To facilitate the removal of the core after operation of the roof core cutter 10, every other tooth 34 is angled slightly towards the center of the saw body 14 so as to cut a core with a diameter slightly less than the inner diameter of the saw body 14. Slidably received by the saw body 14 through the non-circular aperture 24 in the base 22 is the core ejecting mandrel 18 made of steel and having a length of about 8¼ inches. The mandrel 18 is comprised of a hexagonal proximal end 36 which is inserted into a rotary drive mechanism A, an elongated shaft 38 connecting the proximal end 22 to a non-circular threaded shoulder portion 40 terminating in a core-ejecting flange 42 on the distal end of the mandrel 18 having a diameter slightly less than that of the inside diameter of the saw body 14 adapted to slide within the saw body 14. When inserted into the saw body 14, the core-ejecting flange 42 abuts the base 22 of the saw body 14 and a mandrel nut 20, with internal right-handed threads 44, receives the threaded shoulder 40 of the mandrel 18, rotatably coupling the saw body 14 to the mandrel 18.

FIGS. 3, 4 and 5 illustrate the operation of the roof core cutter 10 to cut a core of work material from a work surface 46 and subsequently eject the core from the saw body 14. As shown in FIG. 3, the saw body 14 is mounted to the mandrel 18 which is rotatably coupled to the rotary drive mechanism A. The saw body 14 is slidably received and guided by the core cutting guide 12, the guide comprising a substantially rectangular platform 50 having an upper 52 and lower surface 54, a circular bore 16 centrally disposed within the platform 50 and a raised cylindrical lip 54 disposed on the upper surface circumscribing the circular bore 16, the inner diameter of the circular bore 16 and cylindrical lip 54 being slightly larger than the outer diameter of the saw body 14 so as to slidably receive the saw body 14. The core cutting guide 12 is placed on the roof or other work surface 46 to be bored, with the lower surface 54 in contact with the work surface 46. The operator stands upon the upper surface 52 and the cylindrical lip 54 functions to guide the cutting teeth 32 when engaging the work surface 48.

FIG. 4 illustrates the core of work material retained in the cavity of the saw body after being cut from the work surface after operation of the core cutter 10.

FIG. 5 illustrates the removal of the core of work material from the saw body 14 after removal of the mandrel nut 20. A hammer B or other force applying means may be used to apply sufficient force to the proximal end 36 of the core-ejecting mandrel 18 to remove the core of work material from the interior cavity 28 of the saw body 14.

From the foregoing, those skilled in the art will appreciate that the roof core cutter and guide according to the invention is easy to use and inexpensive to manufacture. It is to be understood that the present invention is not limited to the embodiment described above, but encompasses any and all embodiment within the scope of the following claims.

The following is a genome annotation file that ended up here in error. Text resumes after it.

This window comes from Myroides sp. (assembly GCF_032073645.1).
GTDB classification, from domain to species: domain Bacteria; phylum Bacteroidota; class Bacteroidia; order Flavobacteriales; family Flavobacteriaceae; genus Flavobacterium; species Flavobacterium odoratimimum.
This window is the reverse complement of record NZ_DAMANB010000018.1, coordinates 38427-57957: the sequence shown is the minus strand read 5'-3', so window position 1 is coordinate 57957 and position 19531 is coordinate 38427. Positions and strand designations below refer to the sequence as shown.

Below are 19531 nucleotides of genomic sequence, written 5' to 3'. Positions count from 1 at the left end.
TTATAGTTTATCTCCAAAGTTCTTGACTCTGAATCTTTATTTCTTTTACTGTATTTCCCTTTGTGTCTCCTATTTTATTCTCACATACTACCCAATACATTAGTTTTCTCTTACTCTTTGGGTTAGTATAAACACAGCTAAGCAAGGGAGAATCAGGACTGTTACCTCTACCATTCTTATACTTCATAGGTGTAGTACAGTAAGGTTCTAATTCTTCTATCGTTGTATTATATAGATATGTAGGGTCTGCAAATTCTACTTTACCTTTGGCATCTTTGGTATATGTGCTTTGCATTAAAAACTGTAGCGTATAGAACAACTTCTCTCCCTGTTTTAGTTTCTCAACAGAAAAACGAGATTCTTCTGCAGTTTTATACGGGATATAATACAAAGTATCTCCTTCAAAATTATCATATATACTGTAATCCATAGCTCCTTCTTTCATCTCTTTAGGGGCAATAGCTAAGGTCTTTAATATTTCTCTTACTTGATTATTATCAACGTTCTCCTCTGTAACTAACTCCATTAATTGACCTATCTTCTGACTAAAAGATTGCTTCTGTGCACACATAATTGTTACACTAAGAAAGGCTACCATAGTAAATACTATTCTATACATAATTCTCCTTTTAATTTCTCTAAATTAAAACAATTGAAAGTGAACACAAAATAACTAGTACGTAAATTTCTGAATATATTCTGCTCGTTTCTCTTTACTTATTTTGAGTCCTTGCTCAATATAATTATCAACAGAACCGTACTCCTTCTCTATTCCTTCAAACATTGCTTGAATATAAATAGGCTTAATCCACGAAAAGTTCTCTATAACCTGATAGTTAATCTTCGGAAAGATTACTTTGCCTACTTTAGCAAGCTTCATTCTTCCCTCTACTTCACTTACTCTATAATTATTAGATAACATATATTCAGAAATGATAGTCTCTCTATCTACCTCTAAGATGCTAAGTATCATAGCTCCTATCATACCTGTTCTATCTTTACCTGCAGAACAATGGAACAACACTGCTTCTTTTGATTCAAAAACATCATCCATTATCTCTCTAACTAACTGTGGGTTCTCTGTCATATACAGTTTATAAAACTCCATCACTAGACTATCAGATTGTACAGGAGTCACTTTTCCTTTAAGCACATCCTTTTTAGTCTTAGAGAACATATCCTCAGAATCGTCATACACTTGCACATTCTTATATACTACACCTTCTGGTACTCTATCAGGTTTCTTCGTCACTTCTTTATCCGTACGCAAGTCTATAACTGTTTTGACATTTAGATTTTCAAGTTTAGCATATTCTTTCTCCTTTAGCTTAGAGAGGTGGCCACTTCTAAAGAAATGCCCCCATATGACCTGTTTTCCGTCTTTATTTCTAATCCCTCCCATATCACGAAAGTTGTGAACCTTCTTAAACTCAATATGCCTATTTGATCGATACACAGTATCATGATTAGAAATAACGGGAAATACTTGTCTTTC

Patent Citations
Cited PatentFiling datePublication dateApplicantTitle
US958112 *Dec 14, 1909May 17, 1910Thomas S HalliwellBoring-tool.
US2754864 *Oct 27, 1952Jul 17, 1956Elsy Walter StanleyDeep hole saw
US2779361 *Mar 17, 1954Jan 29, 1957Miller Mfg CorpSawing tool for cutting circular holes
US3559513 *May 6, 1968Feb 2, 1971Everett D HougenHole saw
US4060333 *Jul 14, 1976Nov 29, 1977White John TApparatus for cutting disks from sheets
US4152090 *Sep 22, 1977May 1, 1979Johns-Manville CorporationHole cutting apparatus utilizing a cylinder saw
US4331411 *May 19, 1980May 25, 1982Charles KessingerDoor lock drill assembly
US4715125 *Dec 8, 1986Dec 29, 1987Livick Lester RDoor lock drilling template
US5035548 *Oct 31, 1990Jul 30, 1991Pidgeon Joseph AHole saw driver and extruder
US5082403Apr 22, 1991Jan 21, 1992Sutton James LCore-drilling apparatus with mandrel driver-ejector
US5096341May 2, 1988Mar 17, 1992Despres Roger JHole saw and drive
US5222845 *Jun 22, 1992Jun 29, 1993Goldstein Steven MAdjustable drill guide for door handles and locks
US5435672Aug 5, 1994Jul 25, 1995Vermont American CorporationHole saw having plug ejection feature
US5690452Jun 27, 1996Nov 25, 1997Baublits; David G.Spring loaded automatic plug ejector or hole saws
US5800099 *Jan 16, 1996Sep 1, 1998Cooper; Michael S.Hole saw guide clamp system
US5934845Feb 26, 1998Aug 10, 1999Frey; Henry E.Hole saw with modified pilot and plug biasing
US6341925Mar 2, 2000Jan 29, 2002Roger J. DespresPlug ejecting hole saw with twist-locking interchangeable saw cups
US6511266 *May 2, 2001Jan 28, 2003Daniel J. GrootWall fishing method and apparatus
US6599063 *Aug 31, 2002Jul 29, 2003Richard E. CapstranHole saw having efficient slug removal
US20020122703Feb 6, 2002Sep 5, 2002Peter CzyzewskiQuick change adaptor for hole saw
US20020131835May 13, 2002Sep 19, 2002Despres Roger J.Plug ejecting hole saw with interchangeable saw cups having different size attachment bores
DE3518496A1 *May 23, 1985Nov 27, 1986Stefan HenselmannMethod of drilling a hole in a workpiece and guide sleeve for carrying out the method
Non-Patent Citations
Reference
1Red Dragon CC501 Core Cutter; Red Dragon Roofing Torches and Equipment Catalog Nbr. 1099; p. 12.
Referenced by
Citing PatentFiling datePublication dateApplicantTitle
US7008149 *Feb 20, 2003Mar 7, 2006Rhoades Bernard GTool kit and method of using
US7228776 *Nov 13, 2003Jun 12, 2007Case Gerald APunch assembly
US7290963Apr 29, 2005Nov 6, 2007J & K Capital LlcDrill guide for cutting openings in stone countertops
US7900710 *Nov 9, 2007Mar 8, 2011Hansen Michael BPower cup cutter
US8162967Oct 16, 2003Apr 24, 2012Biomet Sports Medicine LlcMethod and apparatus for coring and reaming of bone
US8641718Oct 19, 2010Feb 4, 2014Biomet Manufacturing, LlcMethod and apparatus for harvesting cartilage for treatment of a cartilage defect
Classifications
U.S. Classification408/204, 408/68, 408/241.00B, 408/115.00R
International ClassificationB23B51/04, B23B49/02
Cooperative ClassificationB23B51/0453, B23B49/02
European ClassificationB23B49/02, B23B51/04B5
Legal Events
DateCodeEventDescription
Aug 19, 2012FPAYFee payment
Year of fee payment: 8
Aug 13, 2008FPAYFee payment
Year of fee payment: 4